Children and Family Justice Center


NEWS: Illinois Youth Prisons Receive C+ Grade — Improvement Needed

State needs 5-Year plan to remove youth from large prisons and Into small, local, therapeutic setting

In a report card delivered to state legislators, the Illinois Department of Juvenile Justice received a C+ grade with improvement needed.

The report card is based on a survey of 150 juvenile system stakeholders, who were asked to evaluate DJJ's progress on 12 key points central to DJJ's mission.

"It is just one form of feedback, but is consistent with the other information we have gathered: according to many who are familiar with Illinois youth prisons, while IDJJ has shown significant progress since its failing days as a subdivision of IDOC, it is still falling well short of both best practices and Illinois’ own standards, in many vital areas," Julie L. Biehl, CFJC Director, said in testimony to the Illinois House Appropriations - Public Safety Committee.

Biehl called for a 5-year plan to eliminate large-scale prisons. “Within five years, no young person should be incarcerated due to a lack of community services, supervision, or support, and every youth who is still committed to state custody should be held in a small, local, therapeutic setting," Biehl said.

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 COMMENTARY: The City of Chicago’s Report on Guns Is Misleading

The City of Chicago’s study of crime guns seized by police made headlines but raised questions about how the City defines crime guns and data omitted from the “Gun Trace Report.”

In her commentary, “Sound Policies, Not Misleading Labels, are Best Tools to Address Gun Violence,” Stephanie L. Kollmann, CFJC Policy Director, takes a closer look at the details. “To be sure, the flow of guns into illegal markets and transfers is an important matter, and traces that include unlawful gun possession, as the report does, are useful data in addressing that problem,” Kollman writes. “However, we are left to speculate as to whether there may be any difference in the sources of guns recovered in relation to a violent crime, versus a licensing offense.”

Related: "An enormous list of names does nothing to combat Chicago crime"


NEWS: Time to Abolish Mandatory Sex Offender Registry

kollmannStephanie L. Kollmann, CFJC Policy Director, recently urged a state advisory task force to recommend an end to the state’s mandatory uniform sex offender registry requirements, including restrictions on where people on the registry are permitted to live.

In testimony before the Illinois Sex Offenses and Sex Offender Registration Task Force, Kollmann emphasized that decades of experience and research about sex registries has proven that mandating registration for everyone with sexual offenses does not improve public safety and can actually endanger the public by distrupting family stability, housing, and employment.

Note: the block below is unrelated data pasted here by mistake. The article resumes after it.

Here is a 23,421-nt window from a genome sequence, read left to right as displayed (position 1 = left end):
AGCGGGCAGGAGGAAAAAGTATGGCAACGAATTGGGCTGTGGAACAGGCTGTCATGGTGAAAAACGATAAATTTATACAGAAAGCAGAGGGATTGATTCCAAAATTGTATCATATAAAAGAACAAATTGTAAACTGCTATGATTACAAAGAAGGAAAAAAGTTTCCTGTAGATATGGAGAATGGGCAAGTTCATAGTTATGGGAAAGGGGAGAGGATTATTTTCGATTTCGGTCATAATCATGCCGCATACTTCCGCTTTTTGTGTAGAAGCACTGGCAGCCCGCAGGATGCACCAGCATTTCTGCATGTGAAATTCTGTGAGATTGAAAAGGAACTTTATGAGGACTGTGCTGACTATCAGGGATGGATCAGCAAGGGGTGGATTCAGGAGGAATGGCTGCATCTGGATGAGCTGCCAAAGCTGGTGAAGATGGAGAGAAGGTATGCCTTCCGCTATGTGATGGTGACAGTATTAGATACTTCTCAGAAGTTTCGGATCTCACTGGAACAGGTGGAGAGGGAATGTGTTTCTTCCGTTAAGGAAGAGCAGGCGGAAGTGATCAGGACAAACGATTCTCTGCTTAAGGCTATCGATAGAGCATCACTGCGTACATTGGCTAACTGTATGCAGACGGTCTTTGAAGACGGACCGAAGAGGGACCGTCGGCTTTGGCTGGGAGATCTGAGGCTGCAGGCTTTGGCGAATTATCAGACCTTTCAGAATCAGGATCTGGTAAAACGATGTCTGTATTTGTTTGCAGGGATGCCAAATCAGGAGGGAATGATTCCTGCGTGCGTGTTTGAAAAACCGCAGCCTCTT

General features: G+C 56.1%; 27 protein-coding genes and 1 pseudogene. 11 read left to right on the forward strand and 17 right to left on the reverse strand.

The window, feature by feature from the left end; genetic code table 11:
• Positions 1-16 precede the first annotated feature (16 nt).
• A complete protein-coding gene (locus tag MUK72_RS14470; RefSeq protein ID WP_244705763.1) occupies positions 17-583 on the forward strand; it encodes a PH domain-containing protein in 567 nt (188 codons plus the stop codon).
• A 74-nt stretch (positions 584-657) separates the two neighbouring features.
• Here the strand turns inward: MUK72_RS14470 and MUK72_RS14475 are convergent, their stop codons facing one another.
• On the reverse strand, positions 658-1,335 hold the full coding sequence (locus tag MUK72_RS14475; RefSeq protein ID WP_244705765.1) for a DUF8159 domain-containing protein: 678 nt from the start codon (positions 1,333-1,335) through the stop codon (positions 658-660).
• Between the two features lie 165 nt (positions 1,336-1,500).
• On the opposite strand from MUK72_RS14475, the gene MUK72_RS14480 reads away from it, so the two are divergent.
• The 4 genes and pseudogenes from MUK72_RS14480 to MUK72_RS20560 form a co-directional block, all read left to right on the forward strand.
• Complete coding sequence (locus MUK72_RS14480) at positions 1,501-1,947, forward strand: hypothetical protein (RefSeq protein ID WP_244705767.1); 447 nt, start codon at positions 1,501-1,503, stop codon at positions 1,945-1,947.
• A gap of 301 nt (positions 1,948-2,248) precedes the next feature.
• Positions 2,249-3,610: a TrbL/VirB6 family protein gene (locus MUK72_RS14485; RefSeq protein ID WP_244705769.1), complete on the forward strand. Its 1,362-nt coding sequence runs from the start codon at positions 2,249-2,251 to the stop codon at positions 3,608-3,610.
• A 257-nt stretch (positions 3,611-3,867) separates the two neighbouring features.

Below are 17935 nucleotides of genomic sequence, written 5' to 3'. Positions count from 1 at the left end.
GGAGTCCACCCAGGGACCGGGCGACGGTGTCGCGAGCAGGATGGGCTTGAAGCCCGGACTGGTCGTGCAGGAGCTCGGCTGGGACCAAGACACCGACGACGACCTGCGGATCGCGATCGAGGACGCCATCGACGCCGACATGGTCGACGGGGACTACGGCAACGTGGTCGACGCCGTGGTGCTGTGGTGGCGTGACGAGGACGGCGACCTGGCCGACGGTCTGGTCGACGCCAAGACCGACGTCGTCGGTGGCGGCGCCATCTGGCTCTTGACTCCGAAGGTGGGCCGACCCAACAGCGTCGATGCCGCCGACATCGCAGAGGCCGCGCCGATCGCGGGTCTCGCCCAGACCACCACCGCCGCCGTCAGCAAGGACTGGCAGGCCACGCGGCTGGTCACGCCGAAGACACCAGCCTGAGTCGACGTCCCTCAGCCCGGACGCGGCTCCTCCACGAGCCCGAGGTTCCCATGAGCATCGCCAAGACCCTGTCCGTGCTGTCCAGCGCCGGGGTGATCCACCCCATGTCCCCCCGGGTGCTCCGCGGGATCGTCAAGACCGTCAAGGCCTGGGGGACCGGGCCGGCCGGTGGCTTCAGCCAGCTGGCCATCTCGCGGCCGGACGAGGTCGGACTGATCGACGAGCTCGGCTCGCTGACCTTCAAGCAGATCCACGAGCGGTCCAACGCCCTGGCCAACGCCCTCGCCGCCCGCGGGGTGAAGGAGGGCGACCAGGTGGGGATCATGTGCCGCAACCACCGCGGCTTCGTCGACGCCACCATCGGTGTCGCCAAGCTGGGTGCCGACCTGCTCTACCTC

Not only is the registry unfair and unproven as a public safety tool, the state has made it exceeding difficult and expensive — and in many cases impossible — for youth to petition successful for removal from the registry requirements. “With over 2,500 young people on the juvenile registry and growing, only about 1% petition for removal each year – despite overwhelming evidence that maintaining youth on the registry is bad public policy,” Kollmann said.

“The juvenile removal statute is currently built ‘upside down,’ as though registries and restrictions are grounded in sound research and evidence and the problem is merely that, for a select few, they are applied too broadly,” she said. “Thus, the burden is shifted to a small number of presumably-exceptional youth to gather their records, obtain an assessment, organize and file a petition, and argue their case in court – all without access to a court-appointed attorney. This process takes about a year and a half to complete and represents hundreds of hours of work by costly professionals – risk evaluators and attorneys – work equivalent to well over $10,000 per petition.”

Read her testimony » 


NEWS: Shobha L. Mahadev Comments on Juvenile Life Without Parole

MahadevThe “Morning Shift” on WBEZ recently reported on the case of Addolfo Davis, a teen sentenced to life in prison in 1990. After a review of his case and rehabilitation, a court soon will consider allowing him to leave prison in 2020 at the age of 44.